Ad Alert


Consumers would be wise to question the "real science" behind this supplement.

Levean touts that its dietary supplement is “backed by real science.” But after a tip from a reader, reviewed the company’s website and found many red flags.

levean photo

The site points to the purported individual benefits of the supplement’s active ingredients as evidence that Levean can improve cardiovascular health and lower blood pressure, among countless health claims, but not to any studies testing the product itself. In short, Levean seems to be stretching the science.

For example, while Levean claims that astaxanthin has “(p)roven heart and cardiovascular benefits,” the authors of a 2011 study published in the journal Marine Drugs, concluded: “At this stage we do not know whether astaxanthin has any therapeutic value in human cardiovascular disease either in a preventative capacity or when administered after a cardiovascular insult.”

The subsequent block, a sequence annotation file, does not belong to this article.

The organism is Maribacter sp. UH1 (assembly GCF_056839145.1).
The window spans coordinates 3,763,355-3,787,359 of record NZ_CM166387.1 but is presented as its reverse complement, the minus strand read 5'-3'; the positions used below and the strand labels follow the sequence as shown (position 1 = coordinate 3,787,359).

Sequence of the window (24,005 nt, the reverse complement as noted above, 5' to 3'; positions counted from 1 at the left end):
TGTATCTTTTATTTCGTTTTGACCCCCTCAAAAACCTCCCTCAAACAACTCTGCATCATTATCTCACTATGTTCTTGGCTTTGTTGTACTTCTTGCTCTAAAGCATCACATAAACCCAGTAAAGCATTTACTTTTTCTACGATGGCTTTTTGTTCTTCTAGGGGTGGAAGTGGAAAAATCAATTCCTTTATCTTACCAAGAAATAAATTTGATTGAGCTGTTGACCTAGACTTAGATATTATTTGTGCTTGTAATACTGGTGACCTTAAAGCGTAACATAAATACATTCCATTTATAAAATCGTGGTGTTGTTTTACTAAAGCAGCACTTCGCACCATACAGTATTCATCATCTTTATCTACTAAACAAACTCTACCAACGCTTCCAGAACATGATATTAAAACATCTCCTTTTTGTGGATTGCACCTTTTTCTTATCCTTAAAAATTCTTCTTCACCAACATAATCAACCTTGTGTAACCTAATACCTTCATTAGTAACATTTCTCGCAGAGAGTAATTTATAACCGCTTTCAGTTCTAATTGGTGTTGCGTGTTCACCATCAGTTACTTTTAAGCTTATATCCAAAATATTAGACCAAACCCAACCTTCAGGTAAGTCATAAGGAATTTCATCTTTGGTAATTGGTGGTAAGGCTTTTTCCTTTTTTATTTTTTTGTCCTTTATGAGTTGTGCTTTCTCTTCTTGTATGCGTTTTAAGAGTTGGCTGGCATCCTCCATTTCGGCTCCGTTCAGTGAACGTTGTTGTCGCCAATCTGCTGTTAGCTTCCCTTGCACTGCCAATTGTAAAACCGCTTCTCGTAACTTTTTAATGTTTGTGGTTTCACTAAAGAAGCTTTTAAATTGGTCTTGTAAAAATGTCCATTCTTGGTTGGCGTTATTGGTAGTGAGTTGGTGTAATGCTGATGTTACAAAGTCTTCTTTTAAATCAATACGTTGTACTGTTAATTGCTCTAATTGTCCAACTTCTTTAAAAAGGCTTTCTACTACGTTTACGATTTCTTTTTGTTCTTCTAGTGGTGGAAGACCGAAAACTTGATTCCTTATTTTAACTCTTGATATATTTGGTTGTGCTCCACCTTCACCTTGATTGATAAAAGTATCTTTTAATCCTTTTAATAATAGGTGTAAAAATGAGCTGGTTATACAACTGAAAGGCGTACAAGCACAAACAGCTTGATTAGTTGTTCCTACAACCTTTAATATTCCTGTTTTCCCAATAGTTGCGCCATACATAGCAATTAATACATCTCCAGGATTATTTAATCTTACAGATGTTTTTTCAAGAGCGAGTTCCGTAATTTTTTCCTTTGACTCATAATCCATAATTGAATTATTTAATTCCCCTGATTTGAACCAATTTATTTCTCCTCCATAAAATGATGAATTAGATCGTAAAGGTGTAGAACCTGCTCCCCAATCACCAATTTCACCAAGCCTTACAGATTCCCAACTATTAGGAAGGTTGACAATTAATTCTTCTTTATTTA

And the prevalence of another ingredient, Vitamin D3, carries a potential safety concern for consumers. The National Institutes of Health (NIH) recommends that adults limit Vitamin D intake to 4,000 IUs (international units) per day. The recommended daily serving of Levean, or two capsules, contains 8,000 IUs of Vitamin D3 — a point of pride for the supplement:

Leaven Vitamin D3

Citing the findings of a 2003 study, Levean claims that Vitamin D3 can help prevent women from developing multiple sclerosis (MS). But the NIH warns that much of the research supporting this claim “comes from in vitro, animal, and epidemiological studies, not the randomized clinical trials considered to be more definitive.” The NIH adds:

Until such trails are conducted, the implications of the available evidence for public health and patient care will be debated.

Lastly, Levean’s “free” bottle. Three things: It’s not free; it’s tied to an auto-shipment program that’s going to charge you $24.99 per month unless you cancel membership; and you may have to pay return shipping (there’s contradictory information on the website on whether Levean pays for return postage).

Be wary of supplements touting unproven health claims.

Find more of’s ongoing coverage of the supplement industry here.

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